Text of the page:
The wired technologies cited above are also utilized for system-level communications, i.e., between self-contained devices, such as computers, peripherals, network routers, Original Equipment Manufacturer (OEM) products and sub-assemblies. In addition, wireless technologies, such as the IEEE 802.11 standard for wireless local area networks or the Bluetooth standard, are commonly used for communication among these types of system-level devices. See, for example, “Information Technology: Telecommunications and Information Exchange Between Systems—Local and Metropolitan Area Networks—Specific Requirements,” ANSI/IEEE Standard 802.11 (1999), incorporated by reference herein. Wireless links, however, have been traditionally restricted to this system-level domain due to their high cost and relatively low bandwidth compared to wired solutions. The conventional view has been that wireless links are too slow and expensive to compete with wired solutions for relatively short distances. In view of the foregoing, a need exists for a method and apparatus for interconnecting IC devices located on one or more boards or substrates within a single enclosure that overcome the problems and limitations of the prior art.

SUMMARY OF THE INVENTION

Generally, a method and apparatus are disclosed for wireless communication among integrated circuit devices within a single enclosure. Each of a plurality of integrated circuit devices within a single enclosure has one or more antennas that permit wireless communication. A signal destined for one or more integrated circuit devices within the same enclosure is transmitted by the transmitting integrated circuit device using an associated antenna. An antenna associated with each of the destination integrated circuits receives the transmitted signal. The antennas may be embodied, for example, as pins that are external to the integrated circuit device, or printed or etched on the integrated circuit device itself. The antennas may optionally be optimized for frequency or directional characteristics. In this manner, the present invention provides for pin to pin wireless transmission and reception among at least two integrated circuit devices. A plurality of channels may be achieved using known multiplexing techniques, such as time division multiplexing or the transmission of multiple signals at different carrier frequencies or on different antennas (spatial multiplexing). In addition, greater bandwidth can be achieved, if necessary, by pooling the bandwidth of several antennas, in a similar manner to serial bus arrangements, such as the PCI Express standard.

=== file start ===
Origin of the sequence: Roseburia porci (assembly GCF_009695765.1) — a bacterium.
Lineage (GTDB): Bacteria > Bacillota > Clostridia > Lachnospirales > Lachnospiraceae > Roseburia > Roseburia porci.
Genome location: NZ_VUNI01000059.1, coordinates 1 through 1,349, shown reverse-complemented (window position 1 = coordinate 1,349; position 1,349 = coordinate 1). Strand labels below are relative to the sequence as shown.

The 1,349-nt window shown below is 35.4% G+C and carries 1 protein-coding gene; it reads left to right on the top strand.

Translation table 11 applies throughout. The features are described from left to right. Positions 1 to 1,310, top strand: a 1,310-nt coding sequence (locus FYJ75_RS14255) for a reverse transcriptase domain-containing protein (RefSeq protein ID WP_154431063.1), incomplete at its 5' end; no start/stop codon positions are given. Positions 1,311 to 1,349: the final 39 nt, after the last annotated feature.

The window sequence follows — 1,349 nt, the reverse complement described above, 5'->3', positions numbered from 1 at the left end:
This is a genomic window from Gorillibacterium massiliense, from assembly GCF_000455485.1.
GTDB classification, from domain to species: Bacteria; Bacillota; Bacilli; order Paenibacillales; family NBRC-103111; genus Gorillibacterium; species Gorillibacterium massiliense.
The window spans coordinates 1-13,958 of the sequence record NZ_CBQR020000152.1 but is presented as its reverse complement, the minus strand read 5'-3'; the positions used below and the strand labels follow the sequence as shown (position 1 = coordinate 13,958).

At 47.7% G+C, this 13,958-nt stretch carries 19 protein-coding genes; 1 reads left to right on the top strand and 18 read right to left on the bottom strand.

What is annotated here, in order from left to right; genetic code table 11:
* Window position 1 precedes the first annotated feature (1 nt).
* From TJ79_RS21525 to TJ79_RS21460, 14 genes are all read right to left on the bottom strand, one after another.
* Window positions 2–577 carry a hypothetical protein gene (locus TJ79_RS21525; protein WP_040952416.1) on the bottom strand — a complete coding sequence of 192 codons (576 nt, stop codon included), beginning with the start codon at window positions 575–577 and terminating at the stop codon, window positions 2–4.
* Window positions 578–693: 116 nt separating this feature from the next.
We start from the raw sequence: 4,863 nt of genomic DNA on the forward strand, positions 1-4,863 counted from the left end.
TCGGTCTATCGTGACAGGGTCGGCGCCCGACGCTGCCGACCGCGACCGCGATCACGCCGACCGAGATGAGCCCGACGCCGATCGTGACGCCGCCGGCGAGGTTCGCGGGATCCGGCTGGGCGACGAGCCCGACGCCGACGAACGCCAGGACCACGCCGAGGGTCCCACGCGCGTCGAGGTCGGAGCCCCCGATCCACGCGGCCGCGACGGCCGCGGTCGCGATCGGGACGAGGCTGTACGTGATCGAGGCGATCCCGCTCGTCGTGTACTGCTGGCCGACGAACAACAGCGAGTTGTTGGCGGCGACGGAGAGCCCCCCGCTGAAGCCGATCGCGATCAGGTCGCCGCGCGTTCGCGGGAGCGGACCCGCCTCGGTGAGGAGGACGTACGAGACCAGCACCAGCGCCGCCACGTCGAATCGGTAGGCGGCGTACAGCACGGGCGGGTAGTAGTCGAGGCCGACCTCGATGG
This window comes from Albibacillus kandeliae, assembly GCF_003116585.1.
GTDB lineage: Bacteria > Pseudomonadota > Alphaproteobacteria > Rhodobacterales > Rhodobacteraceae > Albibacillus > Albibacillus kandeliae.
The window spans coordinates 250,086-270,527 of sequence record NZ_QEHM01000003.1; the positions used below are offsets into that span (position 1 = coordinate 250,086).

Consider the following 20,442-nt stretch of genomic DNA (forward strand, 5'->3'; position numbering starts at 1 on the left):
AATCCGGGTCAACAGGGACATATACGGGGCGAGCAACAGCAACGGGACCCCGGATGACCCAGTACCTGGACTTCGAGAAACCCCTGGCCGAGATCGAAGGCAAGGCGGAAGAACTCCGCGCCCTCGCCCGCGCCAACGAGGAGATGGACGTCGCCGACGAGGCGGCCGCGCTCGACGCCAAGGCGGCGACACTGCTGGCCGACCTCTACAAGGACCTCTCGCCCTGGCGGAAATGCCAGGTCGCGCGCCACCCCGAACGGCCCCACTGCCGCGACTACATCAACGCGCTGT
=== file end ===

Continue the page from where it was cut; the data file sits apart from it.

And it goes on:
The present invention thus allows wireless communication between two devices on the same printed circuit board, between multiple devices, or between different circuit boards within the same enclosure.

A more complete understanding of the present invention, as well as further features and advantages of the present invention, will be obtained by reference to the following detailed description and drawings.

BRIEF DESCRIPTION OF THE DRAWINGS

FIG. 1 illustrates a throughput (Mbps) versus interconnection distance for a number of wireless technologies; and

FIG. 2 shows a schematic block diagram of a plurality of integrated circuit devices interconnected by a wireless link.

DETAILED DESCRIPTION